In spite of the freezing temperature, the cavernous hangar was heating up with all the people, and doors opened about an hour after I got there. A short time later the top hatch of an old military plane opened up and Trump volunteer coordinator Carl Paladino hoisted up an American flag and an Airborne flag. The crowd erupted in cheers of “USA, USA!”
When Paladino came to the podium later and began with “God bless America,” the crowd again cheered. He talked about how people in Washington want to control the media, how “unbelievable” it was that they would discuss a brokered convention, using arcane rules. “How can people be so out of touch with reality?” he asked and followed with references to Obama’s disregard of the rules and the Constitution. A few shouts erupted from protestors embedded on the fringes. From my place in the middle of the crowd I could not hear their words but learned later that they were laced with profanity. These pathetic yells were drowned out by “USA! USA!”
Paladino continued, saying that the American people are tired of “wimps,” “appeasers,” and “apologists,” alluding to Paul Ryan, John Boehner, and Barack Obama. He talked about veterans getting “the respect they deserve” by requiring that all those in the government use a VA card. He attacked New York Governor Andrew Cuomo’s restrictive gun laws (the S.A.F.E. Act) and his misuse of Hurricane Sandy relief funds intended to help the “little guy,” for an advertising campaign that helped him in the election. When he said, “build the wall,” a cheer went out. He ended by saying, “God bless America and God bless Donald Trump on his adventure.”
Pastor Mark Burns then used his oratorical skills to denounce Bernie Sanders, Hillary Clinton (who he said belongs in jail, echoing some of the slogans on t-shirts in the crowd), Obama (blaming him for the San Bernardino attack), “Lying Ted,” special interests, the media, GOP puppets like Romney and Rubio, and the slur against “New York values” from Ted Cruz. He talked about how hard New York has been hit by lost manufacturing jobs and fighting back “harder.”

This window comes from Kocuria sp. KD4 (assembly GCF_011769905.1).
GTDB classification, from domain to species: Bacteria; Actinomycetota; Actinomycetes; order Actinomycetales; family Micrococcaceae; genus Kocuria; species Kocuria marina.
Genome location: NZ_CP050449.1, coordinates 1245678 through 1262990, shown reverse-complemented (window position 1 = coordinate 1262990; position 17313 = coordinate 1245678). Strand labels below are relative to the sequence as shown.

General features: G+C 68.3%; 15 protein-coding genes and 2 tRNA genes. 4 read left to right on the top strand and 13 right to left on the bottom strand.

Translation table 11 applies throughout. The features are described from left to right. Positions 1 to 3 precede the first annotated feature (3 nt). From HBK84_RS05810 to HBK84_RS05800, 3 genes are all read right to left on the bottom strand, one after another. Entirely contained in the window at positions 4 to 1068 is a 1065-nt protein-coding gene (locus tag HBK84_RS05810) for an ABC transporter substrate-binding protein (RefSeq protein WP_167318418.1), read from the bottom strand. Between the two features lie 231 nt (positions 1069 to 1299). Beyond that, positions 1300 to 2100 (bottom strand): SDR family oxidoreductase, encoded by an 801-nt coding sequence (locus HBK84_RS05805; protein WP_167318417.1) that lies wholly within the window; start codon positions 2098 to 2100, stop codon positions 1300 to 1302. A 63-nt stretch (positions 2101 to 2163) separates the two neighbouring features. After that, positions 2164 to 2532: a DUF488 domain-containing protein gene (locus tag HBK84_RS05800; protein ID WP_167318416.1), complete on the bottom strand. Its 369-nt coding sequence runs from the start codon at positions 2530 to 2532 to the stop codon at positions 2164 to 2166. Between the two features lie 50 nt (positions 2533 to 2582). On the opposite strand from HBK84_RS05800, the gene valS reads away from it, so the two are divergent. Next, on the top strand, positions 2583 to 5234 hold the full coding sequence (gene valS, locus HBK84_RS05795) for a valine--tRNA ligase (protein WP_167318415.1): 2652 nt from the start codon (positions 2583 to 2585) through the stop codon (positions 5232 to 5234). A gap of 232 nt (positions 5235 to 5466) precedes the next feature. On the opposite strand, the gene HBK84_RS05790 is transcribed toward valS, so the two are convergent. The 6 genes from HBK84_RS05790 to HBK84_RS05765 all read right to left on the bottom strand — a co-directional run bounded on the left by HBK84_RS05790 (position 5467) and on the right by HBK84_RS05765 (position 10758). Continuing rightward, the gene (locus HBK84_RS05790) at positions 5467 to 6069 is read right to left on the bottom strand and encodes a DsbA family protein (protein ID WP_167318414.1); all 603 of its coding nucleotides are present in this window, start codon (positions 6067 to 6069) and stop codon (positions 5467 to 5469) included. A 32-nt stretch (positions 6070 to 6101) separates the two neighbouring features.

He also attacked the racial divisiveness encouraged by Obama and Clinton. “Declare to the world,” he intoned, “all lives matter. A-a-ll lives matter. There are no white people. There are no black people. The only colors that matter are red, white, and blue.” He was right about the media misrepresentation. One headline indicated that he had claimed that “black people don’t exist” Donald Trump, he said, was watching the crowd on TV.
When Trump came on, and began, “Let’s talk about Rochester,” the crowd was ready. The points were familiar to those who follow this election, and they primarily involved economic issues and safety. He addressed fracking, the budget deficit, the Iran deal, Common Core, and the Second Amendment. He sounded the familiar themes about NAFTA, Asian currency, China, and the lost science and manufacturing jobs. In Rochester, 4,000 jobs have been lost in six months. Bausch and Lomb has moved out and Xerox is outsourcing. Trump promised that SentrySafe, which is moving manufacturing to Mexico, would face a stiff tariff when it tried to sell its products here. He promised large tax cuts for the “most forgotten,” the middle class, ending TPP and the need for smart negotiators in free trade. “I love free trade,” he said, but “we lose to China, Mexico, Canada. . . everybody.” Trump presents himself as a skilled dealmaker and called not only Kerry and Obama “incompetent” but also the Republicans elected to Congress in 2010 who voted for the Omnibus bill that funds illegal aliens, Obamacare, and refugees. Boehner “gave away all the cards,” when he said “‘we will not shut down’” Washington, Trump charged.